We Band of Brothers by Azzurri


We Band of Brothers – Choi Myung Hee’s Monologue

A few days ago, we had an unexpected visit. A face right from the past.
Actually I thought I saw that face some weeks ago coming out of Moon Shik’s office... but never mind, that is a story for another day.  But that day, it was truly that face. Jung Seok’s face. But on his son, Seo Jung Hoo. Jung Hoo, the little boy we all had loved, and who played with my Ji An, had now grown up, the very image of his handsome father. Seeing his face, and remembering Jung Seok brought back many memories for me. Of another time in my life, of another me.

What brought us together those many years ago? Similar ideals, similar dreams for a better Korea, patriotism, youthful vigour perhaps?

We met all those years ago, in the university as students shouting slogans against an oppressive government adamant to control and shut us up.  We five crazy kids. Oh Gil  Han and I, Choi Myung Hee. We were the thinkers and writers. The talkers. Seo Jung Seok, our best friend. The tinkerer, who loved to fix anything. Who built our radio transmitters and complicated gadgets. Ki Young Jae, our martial artist. Our look-out on his trusty motor bike. And Kim Moon Shik who drove his family’s truck, that JungSeok modified to meet our purposes. Of course I can’t leave out little Kim Moon Ho – who was still just a little boy, but he always came with us as Moon Shik was his guardian and they only had each other. So six, not five crazy kids.

Those exciting days in the year 1980, when we rode that big truck and broadcasted. “Min Joo (democracy) where are you?” Those were the happiest times in my life. It still lives in my mind like it was yesterday. The truth is that I probably live in those times more now than in my own reality – which is just a long and empty nothing, filled with doctors, nurses, medications.... and Moon Shik. My second husband.

He married me, and took care of me. Me, whose body and mind got battered from the tragedies of that fateful night in 1992, no longer to be the me I was before. For starters I cannot walk – the accident had battered my spine, and it’s a wonder that I still have use of my hands. But at least that enables me to not be totally useless. I can still cook, and knit and sew. I just cannot get up and run. Out of this place. People call it my home, but oft times, I feel like it’s my prison.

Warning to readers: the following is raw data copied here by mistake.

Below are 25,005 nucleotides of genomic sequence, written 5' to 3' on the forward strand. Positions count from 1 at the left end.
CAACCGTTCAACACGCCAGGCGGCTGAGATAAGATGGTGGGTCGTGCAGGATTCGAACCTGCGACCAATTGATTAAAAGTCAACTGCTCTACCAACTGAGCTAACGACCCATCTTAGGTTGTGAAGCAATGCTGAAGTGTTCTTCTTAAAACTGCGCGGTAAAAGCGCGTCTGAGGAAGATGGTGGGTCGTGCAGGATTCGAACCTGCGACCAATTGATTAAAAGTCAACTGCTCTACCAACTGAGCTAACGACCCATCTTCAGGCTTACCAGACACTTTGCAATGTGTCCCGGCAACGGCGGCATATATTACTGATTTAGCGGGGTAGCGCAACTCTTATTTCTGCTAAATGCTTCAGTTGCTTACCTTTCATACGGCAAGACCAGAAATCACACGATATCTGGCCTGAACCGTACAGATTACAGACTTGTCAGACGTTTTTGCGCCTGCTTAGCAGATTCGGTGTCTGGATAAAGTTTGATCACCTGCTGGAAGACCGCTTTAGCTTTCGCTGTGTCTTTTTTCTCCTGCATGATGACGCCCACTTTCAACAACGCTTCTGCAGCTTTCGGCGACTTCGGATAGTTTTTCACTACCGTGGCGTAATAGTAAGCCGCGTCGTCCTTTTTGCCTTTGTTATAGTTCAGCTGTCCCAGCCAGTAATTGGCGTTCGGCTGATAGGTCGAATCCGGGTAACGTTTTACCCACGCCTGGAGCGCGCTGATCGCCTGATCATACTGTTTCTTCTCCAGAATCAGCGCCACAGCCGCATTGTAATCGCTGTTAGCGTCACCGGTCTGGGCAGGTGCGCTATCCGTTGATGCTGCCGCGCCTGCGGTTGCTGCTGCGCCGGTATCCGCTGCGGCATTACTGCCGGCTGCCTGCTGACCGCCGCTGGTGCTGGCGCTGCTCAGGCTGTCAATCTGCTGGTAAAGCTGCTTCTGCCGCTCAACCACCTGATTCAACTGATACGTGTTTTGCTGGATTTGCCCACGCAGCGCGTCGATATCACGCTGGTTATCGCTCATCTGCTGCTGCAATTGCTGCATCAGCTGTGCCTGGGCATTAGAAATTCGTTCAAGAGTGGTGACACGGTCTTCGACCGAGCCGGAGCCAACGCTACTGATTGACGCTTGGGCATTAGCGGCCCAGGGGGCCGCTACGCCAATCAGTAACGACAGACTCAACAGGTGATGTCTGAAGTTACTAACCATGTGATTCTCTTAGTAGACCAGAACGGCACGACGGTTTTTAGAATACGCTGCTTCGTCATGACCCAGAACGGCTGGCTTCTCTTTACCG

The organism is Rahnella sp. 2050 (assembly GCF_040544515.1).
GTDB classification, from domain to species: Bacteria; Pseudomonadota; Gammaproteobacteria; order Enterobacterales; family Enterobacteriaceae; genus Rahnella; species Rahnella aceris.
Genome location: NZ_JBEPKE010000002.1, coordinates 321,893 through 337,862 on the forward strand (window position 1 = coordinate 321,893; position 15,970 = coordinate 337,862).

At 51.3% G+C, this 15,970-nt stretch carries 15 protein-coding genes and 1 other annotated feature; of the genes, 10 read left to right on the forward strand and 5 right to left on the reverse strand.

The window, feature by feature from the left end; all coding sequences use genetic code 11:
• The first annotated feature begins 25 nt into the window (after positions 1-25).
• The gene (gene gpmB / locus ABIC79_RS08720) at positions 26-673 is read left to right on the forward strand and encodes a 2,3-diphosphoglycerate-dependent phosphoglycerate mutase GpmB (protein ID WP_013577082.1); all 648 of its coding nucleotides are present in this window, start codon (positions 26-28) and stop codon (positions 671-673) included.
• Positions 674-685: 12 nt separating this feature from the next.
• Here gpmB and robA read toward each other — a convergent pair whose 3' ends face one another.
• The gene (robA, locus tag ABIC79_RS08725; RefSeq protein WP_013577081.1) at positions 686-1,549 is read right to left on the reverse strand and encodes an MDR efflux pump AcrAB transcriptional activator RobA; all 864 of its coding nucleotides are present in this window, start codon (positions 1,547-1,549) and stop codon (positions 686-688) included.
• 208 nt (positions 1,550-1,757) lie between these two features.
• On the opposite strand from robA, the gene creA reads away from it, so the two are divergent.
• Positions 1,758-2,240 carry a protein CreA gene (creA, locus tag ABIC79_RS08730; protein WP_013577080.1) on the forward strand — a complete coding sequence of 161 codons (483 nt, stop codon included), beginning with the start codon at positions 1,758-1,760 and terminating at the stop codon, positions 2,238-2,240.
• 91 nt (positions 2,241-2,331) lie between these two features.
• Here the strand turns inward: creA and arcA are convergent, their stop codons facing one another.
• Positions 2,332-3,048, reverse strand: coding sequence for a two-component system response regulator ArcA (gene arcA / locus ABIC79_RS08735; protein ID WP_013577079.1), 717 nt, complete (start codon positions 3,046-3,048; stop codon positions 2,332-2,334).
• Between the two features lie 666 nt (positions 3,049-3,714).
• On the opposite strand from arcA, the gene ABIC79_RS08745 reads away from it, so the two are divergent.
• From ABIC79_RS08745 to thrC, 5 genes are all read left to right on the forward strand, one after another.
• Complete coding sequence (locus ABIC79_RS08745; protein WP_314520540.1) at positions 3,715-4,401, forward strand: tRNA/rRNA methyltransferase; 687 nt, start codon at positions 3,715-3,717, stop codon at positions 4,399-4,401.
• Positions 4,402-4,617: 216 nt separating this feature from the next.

Anyway, he married me nonetheless. And takes care of me so tenderly and lovingly, that sometimes... sometimes, I wish I could return those feelings. He never asks, never expects, and just loves me anyway and for that, I have been grateful for Kim Moon Shik. He knows I live my life for those two days a year – the death anniversary and birthday of my Ji An. Other days, and other times, I am resigned to my semi-drugged stupor and my foggy brain.

But seeing JungHoo again – seeing that smile, so very like his father, triggered something inside my heart. Stirred something inside my soul. For the first time in a long long time, I think back to those old days. I remember Gil Han and our daughter Ji An. I think about what happened that night in 1992 when Ji An was lost to me. I can do that without getting catatonic, because I stopped taking the medications they have been giving me. So I can pretend to sleep when they put me to sleep, but instead I lie in my bed and remember. And think. There is no fogginess, and everything is crystal clear in my mind. For once I can do the arithmetic – two plus two can indeed be 4 and not 28. I asked Moon Shik recently, how he managed to pay for my medical bills. I stayed in hospital for more than a year,  and always in the most expensive room available. He laughed and told me, because he sold the junkyard. But my mind isn’t as foggy as it was before, and I can do the math. A junkyard minus a year in hospital in a VIP room would definitely return a negative number.
I stare at the picture of the 5 of us – that one picture so treasured by each of us, taken by Moon Ho. And suddenly lines from Shakespeare that I had learnt in university so many years ago came to me.

“We few, we happy few, we band of brothers.”

We were few and we were happy. We believed and fought for the same things. It was a dangerous time of secrecy, defiance and protest. But we five were that band of ‘brothers’ fighting for a just cause. Perhaps because of our youth, but I believe more because of our love and trust in each other, we dared to fight. And voice our anger and defiance.

Young Jae was caught and went to jail, for all of us. He never ratted on us even once. Now my friend Ki Young Jae has died – died, just like Jung Seok, in police custody. Of the six of us, 3 have already gone. This force we have been fighting, for the last 20 years, they have remained.

And now... now I think Jung Hoo is fighting them, right along with Moon Ho. Moon Ho is doing something – I don’t know what, but he’s doing it. And I hope to be of some use to them, so I’ve agreed to meet this very sweet sounding girl reporter who works for him. Chae Young Shin. Yes, that’s her name. She sounds lovely and bright, and it would be wonderful to talk to someone young and full of life again. Perhaps, it will rub off on me.

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